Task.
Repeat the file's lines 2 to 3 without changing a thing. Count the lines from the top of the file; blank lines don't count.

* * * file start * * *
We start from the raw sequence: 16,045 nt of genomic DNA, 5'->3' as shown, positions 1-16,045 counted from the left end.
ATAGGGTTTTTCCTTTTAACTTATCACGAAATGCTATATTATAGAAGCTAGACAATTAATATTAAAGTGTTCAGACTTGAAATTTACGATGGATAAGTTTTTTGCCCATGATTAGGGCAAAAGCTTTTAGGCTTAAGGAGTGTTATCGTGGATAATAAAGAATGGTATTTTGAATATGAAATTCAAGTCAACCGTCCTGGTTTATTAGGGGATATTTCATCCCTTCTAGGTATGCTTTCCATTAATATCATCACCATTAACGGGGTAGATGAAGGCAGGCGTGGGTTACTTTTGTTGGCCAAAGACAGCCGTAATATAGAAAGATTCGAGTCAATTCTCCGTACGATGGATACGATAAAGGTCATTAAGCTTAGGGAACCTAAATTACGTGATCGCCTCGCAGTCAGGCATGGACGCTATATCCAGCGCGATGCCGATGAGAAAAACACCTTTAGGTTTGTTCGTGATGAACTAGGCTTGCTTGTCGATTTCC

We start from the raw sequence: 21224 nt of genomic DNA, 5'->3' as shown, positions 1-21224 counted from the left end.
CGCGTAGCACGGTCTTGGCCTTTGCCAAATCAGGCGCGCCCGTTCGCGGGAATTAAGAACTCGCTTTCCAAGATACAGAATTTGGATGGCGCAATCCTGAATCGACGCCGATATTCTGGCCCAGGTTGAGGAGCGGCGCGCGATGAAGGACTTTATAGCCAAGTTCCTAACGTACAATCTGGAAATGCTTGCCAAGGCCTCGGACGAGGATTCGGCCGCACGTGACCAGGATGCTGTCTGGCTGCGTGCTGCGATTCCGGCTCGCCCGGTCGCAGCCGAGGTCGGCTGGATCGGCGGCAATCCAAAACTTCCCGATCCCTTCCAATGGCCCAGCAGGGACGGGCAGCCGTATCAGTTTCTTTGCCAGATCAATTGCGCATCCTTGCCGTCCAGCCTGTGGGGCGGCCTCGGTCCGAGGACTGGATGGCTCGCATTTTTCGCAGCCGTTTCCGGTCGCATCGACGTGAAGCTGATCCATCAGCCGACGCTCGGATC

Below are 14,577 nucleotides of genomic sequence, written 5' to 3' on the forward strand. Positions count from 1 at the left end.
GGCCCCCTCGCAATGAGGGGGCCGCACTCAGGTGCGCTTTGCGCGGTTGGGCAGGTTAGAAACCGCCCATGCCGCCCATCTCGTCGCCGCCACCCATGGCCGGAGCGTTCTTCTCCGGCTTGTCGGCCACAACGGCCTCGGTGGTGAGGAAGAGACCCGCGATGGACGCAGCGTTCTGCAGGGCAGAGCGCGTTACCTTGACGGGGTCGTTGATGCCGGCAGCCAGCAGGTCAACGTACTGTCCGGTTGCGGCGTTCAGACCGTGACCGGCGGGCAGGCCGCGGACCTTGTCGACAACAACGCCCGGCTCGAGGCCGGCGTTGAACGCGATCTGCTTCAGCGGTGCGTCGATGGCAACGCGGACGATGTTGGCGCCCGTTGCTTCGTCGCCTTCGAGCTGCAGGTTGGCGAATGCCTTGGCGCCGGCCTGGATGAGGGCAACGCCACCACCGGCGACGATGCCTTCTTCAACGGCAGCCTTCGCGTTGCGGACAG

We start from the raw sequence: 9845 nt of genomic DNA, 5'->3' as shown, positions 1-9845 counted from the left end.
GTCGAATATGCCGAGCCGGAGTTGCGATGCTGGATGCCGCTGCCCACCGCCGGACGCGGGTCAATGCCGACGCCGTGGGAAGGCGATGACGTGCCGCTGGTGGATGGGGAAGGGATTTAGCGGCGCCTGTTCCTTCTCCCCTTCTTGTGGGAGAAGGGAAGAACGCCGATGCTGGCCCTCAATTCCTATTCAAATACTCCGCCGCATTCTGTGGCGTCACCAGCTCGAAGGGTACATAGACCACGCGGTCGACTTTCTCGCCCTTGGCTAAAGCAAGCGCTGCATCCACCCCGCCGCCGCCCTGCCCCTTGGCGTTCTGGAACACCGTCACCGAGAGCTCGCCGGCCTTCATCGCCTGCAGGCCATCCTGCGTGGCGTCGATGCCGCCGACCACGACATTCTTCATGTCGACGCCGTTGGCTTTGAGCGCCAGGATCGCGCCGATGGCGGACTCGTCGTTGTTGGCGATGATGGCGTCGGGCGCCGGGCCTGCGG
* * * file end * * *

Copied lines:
ATAGGGTTTTTCCTTTTAACTTATCACGAAATGCTATATTATAGAAGCTAGACAATTAATATTAAAGTGTTCAGACTTGAAATTTACGATGGATAAGTTTTTTGCCCATGATTAGGGCAAAAGCTTTTAGGCTTAAGGAGTGTTATCGTGGATAATAAAGAATGGTATTTTGAATATGAAATTCAAGTCAACCGTCCTGGTTTATTAGGGGATATTTCATCCCTTCTAGGTATGCTTTCCATTAATATCATCACCATTAACGGGGTAGATGAAGGCAGGCGTGGGTTACTTTTGTTGGCCAAAGACAGCCGTAATATAGAAAGATTCGAGTCAATTCTCCGTACGATGGATACGATAAAGGTCATTAAGCTTAGGGAACCTAAATTACGTGATCGCCTCGCAGTCAGGCATGGACGCTATATCCAGCGCGATGCCGATGAGAAAAACACCTTTAGGTTTGTTCGTGATGAACTAGGCTTGCTTGTCGATTTCC

We start from the raw sequence: 21224 nt of genomic DNA, 5'->3' as shown, positions 1-21224 counted from the left end.